It is amazing how our attitudes change as soon as our "Ah-Ha" moment arrives. All of the sudden we aren't the bear that we were a minute ago when we were frustrated with the situation; all of the sudden we are beaming and grinning because our "Ah-Ha" bulb is here! We almost can't wait to tell someone - usually we do! All humans are the same and we face a lot of the same struggles so take your "chill pill" and get back at it - you will have your just have to be patient - that moment will be yours. In the words of Wayne Campbell on Wayne's World - "Oh yes, it will be mine". 

Wednesday, November 17, 2010

What's it all coming to? Craziness....

I read a blog post by Jim Gates today about a conference he attended. He talked to a bunch of teachers and educational coaches and they were talking about blogging, using GoogleDocs and Wikis. They loved the ideas presented, but many said that they were blocked in their schools.
I am sure from all of my previous posts you remember my stance on this. HOW CAN THIS BE??? This is terrible. Why are we stuck in the past? How can kids learn from this? UGH!!!

Here a quote from his post:

"One coach even told me that she was asked by one of her board members who was concerned about their budget, "Why do you need the WHOLE Internet anyway?" Seriously! You can't make this stuff up! How do you respond to that? How confident can you possibly be in the sense that your school board is making intelligent decisions for the education of all the children in the district? How empowered does that make you feel?"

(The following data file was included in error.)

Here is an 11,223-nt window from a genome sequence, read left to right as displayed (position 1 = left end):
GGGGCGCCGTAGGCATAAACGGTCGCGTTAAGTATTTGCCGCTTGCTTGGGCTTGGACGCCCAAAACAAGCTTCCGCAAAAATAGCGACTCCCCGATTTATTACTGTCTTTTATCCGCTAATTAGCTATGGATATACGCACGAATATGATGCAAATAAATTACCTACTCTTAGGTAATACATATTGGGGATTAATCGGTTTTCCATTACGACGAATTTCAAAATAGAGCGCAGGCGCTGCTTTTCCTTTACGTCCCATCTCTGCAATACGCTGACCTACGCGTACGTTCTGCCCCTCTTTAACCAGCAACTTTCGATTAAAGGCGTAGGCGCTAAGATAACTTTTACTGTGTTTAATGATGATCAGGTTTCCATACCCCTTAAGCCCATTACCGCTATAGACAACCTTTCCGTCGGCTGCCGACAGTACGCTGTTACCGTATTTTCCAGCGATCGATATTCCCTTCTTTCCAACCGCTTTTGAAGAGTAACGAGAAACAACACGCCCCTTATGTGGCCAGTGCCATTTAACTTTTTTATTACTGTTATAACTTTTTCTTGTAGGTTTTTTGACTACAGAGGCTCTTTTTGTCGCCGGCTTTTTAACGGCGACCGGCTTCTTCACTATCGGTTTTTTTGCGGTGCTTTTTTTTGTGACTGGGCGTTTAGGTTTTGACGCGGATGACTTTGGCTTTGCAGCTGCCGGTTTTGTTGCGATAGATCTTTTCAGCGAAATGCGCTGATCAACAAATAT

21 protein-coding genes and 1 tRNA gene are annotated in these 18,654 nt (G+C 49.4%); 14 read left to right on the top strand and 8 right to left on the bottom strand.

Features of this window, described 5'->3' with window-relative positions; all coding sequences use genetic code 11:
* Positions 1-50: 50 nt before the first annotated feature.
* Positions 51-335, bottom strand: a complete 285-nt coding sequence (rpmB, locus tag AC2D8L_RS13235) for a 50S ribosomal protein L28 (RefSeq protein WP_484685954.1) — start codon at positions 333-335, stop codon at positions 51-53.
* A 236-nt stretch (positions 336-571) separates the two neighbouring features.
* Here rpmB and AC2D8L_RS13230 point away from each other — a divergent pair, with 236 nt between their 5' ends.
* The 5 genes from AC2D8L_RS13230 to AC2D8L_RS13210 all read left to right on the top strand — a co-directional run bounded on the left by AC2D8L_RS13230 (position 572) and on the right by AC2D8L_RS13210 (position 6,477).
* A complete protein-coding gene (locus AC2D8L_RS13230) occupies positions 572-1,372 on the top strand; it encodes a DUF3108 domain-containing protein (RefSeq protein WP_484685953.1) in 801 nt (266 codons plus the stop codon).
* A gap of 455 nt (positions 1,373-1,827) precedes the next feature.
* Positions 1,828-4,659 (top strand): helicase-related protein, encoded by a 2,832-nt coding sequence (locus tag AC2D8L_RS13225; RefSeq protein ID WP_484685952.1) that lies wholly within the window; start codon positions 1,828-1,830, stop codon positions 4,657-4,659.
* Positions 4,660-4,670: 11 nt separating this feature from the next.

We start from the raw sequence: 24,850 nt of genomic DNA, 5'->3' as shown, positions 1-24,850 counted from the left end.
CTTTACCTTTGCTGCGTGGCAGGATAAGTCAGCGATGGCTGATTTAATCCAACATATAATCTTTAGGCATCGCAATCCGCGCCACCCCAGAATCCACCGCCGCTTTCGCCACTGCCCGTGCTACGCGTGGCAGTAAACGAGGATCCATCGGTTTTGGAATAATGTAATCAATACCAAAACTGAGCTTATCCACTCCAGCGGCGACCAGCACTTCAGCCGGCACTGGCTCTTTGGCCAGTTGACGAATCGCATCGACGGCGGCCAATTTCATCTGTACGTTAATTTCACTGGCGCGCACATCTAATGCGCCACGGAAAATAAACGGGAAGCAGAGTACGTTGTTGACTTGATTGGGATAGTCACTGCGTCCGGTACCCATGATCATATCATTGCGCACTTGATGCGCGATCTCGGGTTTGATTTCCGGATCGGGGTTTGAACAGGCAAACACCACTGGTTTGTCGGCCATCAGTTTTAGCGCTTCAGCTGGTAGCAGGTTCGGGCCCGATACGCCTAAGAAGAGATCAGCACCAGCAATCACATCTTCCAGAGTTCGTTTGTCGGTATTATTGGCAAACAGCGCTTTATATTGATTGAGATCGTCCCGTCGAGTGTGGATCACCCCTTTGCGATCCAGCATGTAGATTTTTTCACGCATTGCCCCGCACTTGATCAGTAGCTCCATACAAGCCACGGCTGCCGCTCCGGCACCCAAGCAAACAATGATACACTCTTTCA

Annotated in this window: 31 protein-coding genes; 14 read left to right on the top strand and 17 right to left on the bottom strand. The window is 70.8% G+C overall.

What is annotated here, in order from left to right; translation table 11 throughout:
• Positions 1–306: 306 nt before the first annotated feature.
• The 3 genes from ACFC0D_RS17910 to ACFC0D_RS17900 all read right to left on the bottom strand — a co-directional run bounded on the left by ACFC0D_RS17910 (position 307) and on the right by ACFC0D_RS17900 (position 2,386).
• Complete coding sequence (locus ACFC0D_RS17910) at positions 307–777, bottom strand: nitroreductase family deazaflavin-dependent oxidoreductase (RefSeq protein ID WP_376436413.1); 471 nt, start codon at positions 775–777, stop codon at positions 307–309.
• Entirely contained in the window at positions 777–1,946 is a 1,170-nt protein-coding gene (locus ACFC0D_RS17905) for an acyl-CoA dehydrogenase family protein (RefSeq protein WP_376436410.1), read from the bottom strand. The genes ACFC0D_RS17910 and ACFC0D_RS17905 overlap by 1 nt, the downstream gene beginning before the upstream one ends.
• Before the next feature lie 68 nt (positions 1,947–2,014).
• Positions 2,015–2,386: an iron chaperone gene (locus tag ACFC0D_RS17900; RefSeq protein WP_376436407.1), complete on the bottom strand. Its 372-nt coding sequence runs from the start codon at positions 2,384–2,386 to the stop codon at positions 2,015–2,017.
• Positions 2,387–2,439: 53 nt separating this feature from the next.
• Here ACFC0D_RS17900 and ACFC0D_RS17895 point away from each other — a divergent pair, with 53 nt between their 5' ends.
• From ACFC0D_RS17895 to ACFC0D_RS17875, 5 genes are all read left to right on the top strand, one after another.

I think someone saying that is completely ludicrous! How can someone who is supposed to be involved in the decision making in schools, be so far off base from what our reality is today? If they are removed from a classroom for more than 5 years, then they are not very relevant. If they are not visiting schools often enough, or are not wanting to move forward, then why are we allowing these people to make the decisions? The problem lies in the old-school way of thinking. Allowing individuals who are uncomfortable themselves with technology to be in charge is a mistake. A forward thinking, technology-friendly individual is what is needed. We need to be using these tools in the classroom. They only enhance learning and engagement - no big deal huh? That is kind of the key to being a good educator - to use innovative ways to teach students the curriculum so they understand it and are engaged in their learning process.
In order to teach children to be digital citizens (because that is the age we live in), we need to allow them opportunities to develop the proper skills to be on the WHOLE web, and use the tools properly, not just block them and have them run-amok at home and possibly get themselves into trouble. If we aren’t teaching them how to navigate safely and appropriately then who will? Education is all-encompassing profession in today's world and everyone in the system needs to be on board with that – especially about technology. I’ve already sent out the email and posted it on my blog…haven’t they gotten the message yet?
"Why do you need the WHOLE Internet anyway?" For real? Phft. Silly talk.

Tuesday, November 09, 2010